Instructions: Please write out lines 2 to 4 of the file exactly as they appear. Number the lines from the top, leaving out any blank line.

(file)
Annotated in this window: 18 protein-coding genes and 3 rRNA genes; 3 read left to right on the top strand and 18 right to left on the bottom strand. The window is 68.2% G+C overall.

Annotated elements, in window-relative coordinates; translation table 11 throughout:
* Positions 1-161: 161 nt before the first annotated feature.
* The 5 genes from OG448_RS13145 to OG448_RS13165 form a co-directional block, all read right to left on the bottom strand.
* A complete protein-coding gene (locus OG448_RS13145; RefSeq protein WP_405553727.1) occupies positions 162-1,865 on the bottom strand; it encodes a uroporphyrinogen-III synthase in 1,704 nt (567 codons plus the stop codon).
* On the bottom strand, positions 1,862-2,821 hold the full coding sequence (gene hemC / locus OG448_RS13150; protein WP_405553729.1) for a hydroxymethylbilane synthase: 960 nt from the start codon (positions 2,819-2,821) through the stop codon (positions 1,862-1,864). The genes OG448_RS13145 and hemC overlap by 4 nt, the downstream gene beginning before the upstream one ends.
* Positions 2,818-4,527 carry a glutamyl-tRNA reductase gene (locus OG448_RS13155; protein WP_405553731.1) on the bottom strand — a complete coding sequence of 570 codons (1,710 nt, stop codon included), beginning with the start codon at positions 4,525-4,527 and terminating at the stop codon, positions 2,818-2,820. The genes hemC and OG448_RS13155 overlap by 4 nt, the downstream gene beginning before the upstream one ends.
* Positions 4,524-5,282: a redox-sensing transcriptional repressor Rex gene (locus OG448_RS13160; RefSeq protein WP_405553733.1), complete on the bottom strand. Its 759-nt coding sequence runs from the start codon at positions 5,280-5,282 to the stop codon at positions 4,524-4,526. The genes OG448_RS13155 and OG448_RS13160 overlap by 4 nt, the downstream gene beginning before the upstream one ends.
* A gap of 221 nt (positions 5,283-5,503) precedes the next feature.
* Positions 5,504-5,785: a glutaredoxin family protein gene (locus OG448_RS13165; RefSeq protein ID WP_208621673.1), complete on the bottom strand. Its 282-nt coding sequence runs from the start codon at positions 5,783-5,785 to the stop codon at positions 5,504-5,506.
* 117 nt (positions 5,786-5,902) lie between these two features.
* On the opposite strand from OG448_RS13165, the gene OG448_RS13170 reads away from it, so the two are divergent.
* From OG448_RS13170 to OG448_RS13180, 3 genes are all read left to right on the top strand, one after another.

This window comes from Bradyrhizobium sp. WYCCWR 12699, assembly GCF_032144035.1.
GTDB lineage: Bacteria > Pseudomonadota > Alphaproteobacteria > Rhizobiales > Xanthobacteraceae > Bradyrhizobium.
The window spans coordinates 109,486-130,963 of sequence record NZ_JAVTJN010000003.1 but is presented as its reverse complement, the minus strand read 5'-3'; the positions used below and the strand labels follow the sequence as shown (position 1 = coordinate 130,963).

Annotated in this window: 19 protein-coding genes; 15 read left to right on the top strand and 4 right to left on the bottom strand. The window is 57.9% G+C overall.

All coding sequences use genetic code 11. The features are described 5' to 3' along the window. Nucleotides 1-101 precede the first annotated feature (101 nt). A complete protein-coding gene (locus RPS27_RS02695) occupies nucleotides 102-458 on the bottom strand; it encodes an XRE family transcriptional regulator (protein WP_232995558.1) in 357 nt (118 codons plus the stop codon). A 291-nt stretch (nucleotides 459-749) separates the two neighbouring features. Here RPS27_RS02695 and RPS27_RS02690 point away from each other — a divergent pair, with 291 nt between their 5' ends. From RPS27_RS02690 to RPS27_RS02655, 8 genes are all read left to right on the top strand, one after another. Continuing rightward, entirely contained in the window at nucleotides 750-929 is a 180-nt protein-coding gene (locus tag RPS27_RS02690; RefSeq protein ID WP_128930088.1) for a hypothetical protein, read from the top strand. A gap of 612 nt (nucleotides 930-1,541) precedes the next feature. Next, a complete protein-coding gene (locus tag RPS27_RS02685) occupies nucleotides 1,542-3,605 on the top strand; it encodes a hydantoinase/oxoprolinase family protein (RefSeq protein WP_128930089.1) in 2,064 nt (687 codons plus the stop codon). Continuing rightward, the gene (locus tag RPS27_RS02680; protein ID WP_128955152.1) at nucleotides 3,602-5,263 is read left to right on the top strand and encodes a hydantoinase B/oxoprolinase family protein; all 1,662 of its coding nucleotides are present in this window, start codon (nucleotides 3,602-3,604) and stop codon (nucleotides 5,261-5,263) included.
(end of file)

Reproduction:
Annotated elements, in window-relative coordinates; translation table 11 throughout:
* Positions 1-161: 161 nt before the first annotated feature.
* The 5 genes from OG448_RS13145 to OG448_RS13165 form a co-directional block, all read right to left on the bottom strand.